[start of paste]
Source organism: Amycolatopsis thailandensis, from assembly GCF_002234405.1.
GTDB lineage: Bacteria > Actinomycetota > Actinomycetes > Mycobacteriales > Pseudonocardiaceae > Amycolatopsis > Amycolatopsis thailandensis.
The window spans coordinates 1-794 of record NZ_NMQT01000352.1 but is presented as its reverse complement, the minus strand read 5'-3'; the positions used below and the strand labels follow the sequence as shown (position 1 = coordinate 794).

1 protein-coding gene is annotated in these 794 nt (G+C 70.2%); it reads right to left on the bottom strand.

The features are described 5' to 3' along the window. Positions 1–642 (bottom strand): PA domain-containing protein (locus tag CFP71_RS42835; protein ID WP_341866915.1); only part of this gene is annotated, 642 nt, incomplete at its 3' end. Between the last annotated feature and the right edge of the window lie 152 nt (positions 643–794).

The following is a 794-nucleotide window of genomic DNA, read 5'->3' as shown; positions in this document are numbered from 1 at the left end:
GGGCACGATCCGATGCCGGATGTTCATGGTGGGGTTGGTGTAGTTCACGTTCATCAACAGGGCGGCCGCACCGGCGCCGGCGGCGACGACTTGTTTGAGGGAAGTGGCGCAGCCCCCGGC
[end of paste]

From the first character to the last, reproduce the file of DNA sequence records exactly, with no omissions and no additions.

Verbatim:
Source organism: Amycolatopsis thailandensis, from assembly GCF_002234405.1.
GTDB lineage: Bacteria > Actinomycetota > Actinomycetes > Mycobacteriales > Pseudonocardiaceae > Amycolatopsis > Amycolatopsis thailandensis.
The window spans coordinates 1-794 of record NZ_NMQT01000352.1 but is presented as its reverse complement, the minus strand read 5'-3'; the positions used below and the strand labels follow the sequence as shown (position 1 = coordinate 794).

1 protein-coding gene is annotated in these 794 nt (G+C 70.2%); it reads right to left on the bottom strand.

The features are described 5' to 3' along the window. Positions 1–642 (bottom strand): PA domain-containing protein (locus tag CFP71_RS42835; protein ID WP_341866915.1); only part of this gene is annotated, 642 nt, incomplete at its 3' end. Between the last annotated feature and the right edge of the window lie 152 nt (positions 643–794).

The following is a 794-nucleotide window of genomic DNA, read 5'->3' as shown; positions in this document are numbered from 1 at the left end:
GGGCACGATCCGATGCCGGATGTTCATGGTGGGGTTGGTGTAGTTCACGTTCATCAACAGGGCGGCCGCACCGGCGCCGGCGGCGACGACTTGTTTGAGGGAAGTGGCGCAGCCCCCGGC